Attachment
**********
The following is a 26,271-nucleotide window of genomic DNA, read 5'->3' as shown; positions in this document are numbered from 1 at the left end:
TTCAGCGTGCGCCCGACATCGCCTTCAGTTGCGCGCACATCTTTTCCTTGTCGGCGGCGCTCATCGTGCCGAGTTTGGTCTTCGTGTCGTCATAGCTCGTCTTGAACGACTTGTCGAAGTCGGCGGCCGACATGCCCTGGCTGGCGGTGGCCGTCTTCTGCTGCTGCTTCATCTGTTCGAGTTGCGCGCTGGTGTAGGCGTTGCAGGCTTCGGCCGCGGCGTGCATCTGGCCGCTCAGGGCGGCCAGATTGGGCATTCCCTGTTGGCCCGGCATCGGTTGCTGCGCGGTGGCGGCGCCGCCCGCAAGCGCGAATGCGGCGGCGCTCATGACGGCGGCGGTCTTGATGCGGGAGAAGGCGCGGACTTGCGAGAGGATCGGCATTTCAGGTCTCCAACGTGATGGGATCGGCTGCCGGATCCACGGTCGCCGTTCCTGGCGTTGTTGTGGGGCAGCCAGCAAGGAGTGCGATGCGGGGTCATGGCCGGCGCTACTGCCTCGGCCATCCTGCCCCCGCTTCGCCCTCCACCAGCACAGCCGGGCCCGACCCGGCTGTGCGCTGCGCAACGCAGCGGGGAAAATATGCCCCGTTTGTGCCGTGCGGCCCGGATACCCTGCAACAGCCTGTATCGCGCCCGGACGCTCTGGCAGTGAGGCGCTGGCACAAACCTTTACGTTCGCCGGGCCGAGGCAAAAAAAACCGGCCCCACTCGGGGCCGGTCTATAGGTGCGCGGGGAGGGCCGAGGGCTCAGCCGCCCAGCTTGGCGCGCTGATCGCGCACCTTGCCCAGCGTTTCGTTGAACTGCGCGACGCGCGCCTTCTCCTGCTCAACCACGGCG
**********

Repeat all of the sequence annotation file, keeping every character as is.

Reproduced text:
The following is a 26,271-nucleotide window of genomic DNA, read 5'->3' as shown; positions in this document are numbered from 1 at the left end:
TTCAGCGTGCGCCCGACATCGCCTTCAGTTGCGCGCACATCTTTTCCTTGTCGGCGGCGCTCATCGTGCCGAGTTTGGTCTTCGTGTCGTCATAGCTCGTCTTGAACGACTTGTCGAAGTCGGCGGCCGACATGCCCTGGCTGGCGGTGGCCGTCTTCTGCTGCTGCTTCATCTGTTCGAGTTGCGCGCTGGTGTAGGCGTTGCAGGCTTCGGCCGCGGCGTGCATCTGGCCGCTCAGGGCGGCCAGATTGGGCATTCCCTGTTGGCCCGGCATCGGTTGCTGCGCGGTGGCGGCGCCGCCCGCAAGCGCGAATGCGGCGGCGCTCATGACGGCGGCGGTCTTGATGCGGGAGAAGGCGCGGACTTGCGAGAGGATCGGCATTTCAGGTCTCCAACGTGATGGGATCGGCTGCCGGATCCACGGTCGCCGTTCCTGGCGTTGTTGTGGGGCAGCCAGCAAGGAGTGCGATGCGGGGTCATGGCCGGCGCTACTGCCTCGGCCATCCTGCCCCCGCTTCGCCCTCCACCAGCACAGCCGGGCCCGACCCGGCTGTGCGCTGCGCAACGCAGCGGGGAAAATATGCCCCGTTTGTGCCGTGCGGCCCGGATACCCTGCAACAGCCTGTATCGCGCCCGGACGCTCTGGCAGTGAGGCGCTGGCACAAACCTTTACGTTCGCCGGGCCGAGGCAAAAAAAACCGGCCCCACTCGGGGCCGGTCTATAGGTGCGCGGGGAGGGCCGAGGGCTCAGCCGCCCAGCTTGGCGCGCTGATCGCGCACCTTGCCCAGCGTTTCGTTGAACTGCGCGACGCGCGCCTTCTCCTGCTCAACCACGGCG